Stormwater Drainage at 2 Schools Need to be Repaired

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A pond has formed in a rain garden that is not draining at Hosmer School, near the corner of Mt. Auburn and Boylston streets. (Photo by Charlie Breitrose)

Rain gardens at two Watertown schools that should be trickling water into the ground after storms have not been draining properly and have become standing ponds. The stormwater systems will have to be reinstalled so they work properly.

The rain gardens were installed at Hosmer and Cunniff elementary schools during the construction of the new school buildings. This spring and summer, they have filled with water and have caused problems, said Mark Sideris, Council President and chair of the School Building Committee, at the July 19 meeting.

“If you go by Hosmer the stormwater retention area is filled with water. It is dangerous, and the Health Department has raised issues,” Sideris said, adding that mosquitos and other insects can breed in the water.

The ponds have not gone unnoticed by residents, Sideris said, who said that he and other City Councilors have received calls about it, as has State Rep. Steve Owens.

School Building Committee member Leo Patterson said his mother lives near Hosmer, and added that the ponds are not just there after major rainfalls, but are persistent.

School Committee member Lindsay Mosca said she wants to make sure that the same issue does not occur in the landscaping and stormwater systems at the Lowell School, which is nearing completion, and at the new Watertown High School, which will start construction this fall.

A ball floats in the stormwater retention area at Hosmer School, at the corner of Chauncey and Hancock streets, that is not draining properly. (Photo by Charlie Breitrose)

Andy Street, from Vertex — the landscape architects for the project, said that the systems not only are supposed to percolate rainwater into the ground, but also prevent phosphorous from getting into storm drains that empty into the Charles River. A special mix of soil in the retention areas filters the phosphorous, and encourages the water to drain into the soil ground below.

After the School Building Committee met, a meeting was held between the designers from Ai3 Architects, the project managers from Hill International, members of the School Building Committee and the Department of Public Works.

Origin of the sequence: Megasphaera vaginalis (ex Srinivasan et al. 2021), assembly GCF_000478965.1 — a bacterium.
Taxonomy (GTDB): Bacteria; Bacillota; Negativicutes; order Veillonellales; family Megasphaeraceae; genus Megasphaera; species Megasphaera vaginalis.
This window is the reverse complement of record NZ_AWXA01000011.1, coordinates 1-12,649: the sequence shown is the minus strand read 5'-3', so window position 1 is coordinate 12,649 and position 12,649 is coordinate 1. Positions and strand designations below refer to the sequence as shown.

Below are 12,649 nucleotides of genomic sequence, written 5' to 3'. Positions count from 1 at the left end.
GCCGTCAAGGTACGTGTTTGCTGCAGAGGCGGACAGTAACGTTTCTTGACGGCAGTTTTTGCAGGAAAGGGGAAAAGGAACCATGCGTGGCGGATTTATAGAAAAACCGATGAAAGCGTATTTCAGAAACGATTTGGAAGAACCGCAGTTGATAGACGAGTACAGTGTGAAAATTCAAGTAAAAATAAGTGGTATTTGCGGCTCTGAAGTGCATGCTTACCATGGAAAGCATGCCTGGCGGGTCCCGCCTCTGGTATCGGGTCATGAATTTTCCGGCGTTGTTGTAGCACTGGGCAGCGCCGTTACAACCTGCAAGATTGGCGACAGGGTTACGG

Sideris said that it was determined that the stormwater retention systems would have to be “dug up and redone.”

7 thoughts on “Stormwater Drainage at 2 Schools Need to be Repaired

  1. Once the issue is fixed will this space be open space for the kids to play in? The Hosmer playground that this area is next to is way too small for the number of kids at our school and the kids need more room to run and play. Not to mention we are now going on how many years without usable outdoor space at the school—how long do we have to wait for it to be fixed?!?!

  2. All the monies that were spent on these school so that our kids could be in safe environment s my Grandchildren are at the cunniff now fir Sumner can that cost a lot fir 2 Children and are still not safe in a brand new school what happened to the inspections and Hosmer where their Students. How long has this been going on. Looking for Answer Please. Grandparent.

  3. I hope the taxpayers don’t have to pay for this. This should be paid for by the architects and subcontractors who installed it or the GC.

  4. Maybe it’s a good thing we had all this rain. As these draining defects have come to light, hopefully better plans will be implemented on future city developments. I hope that Watertown is not going to have to pay for these redoes! It should be the responsibility of all the parties that drew up the plans and the installers.

  5. Agreed with all of the above! For years the children haven’t had enough play area and PLEASE give them protection from the sun!!

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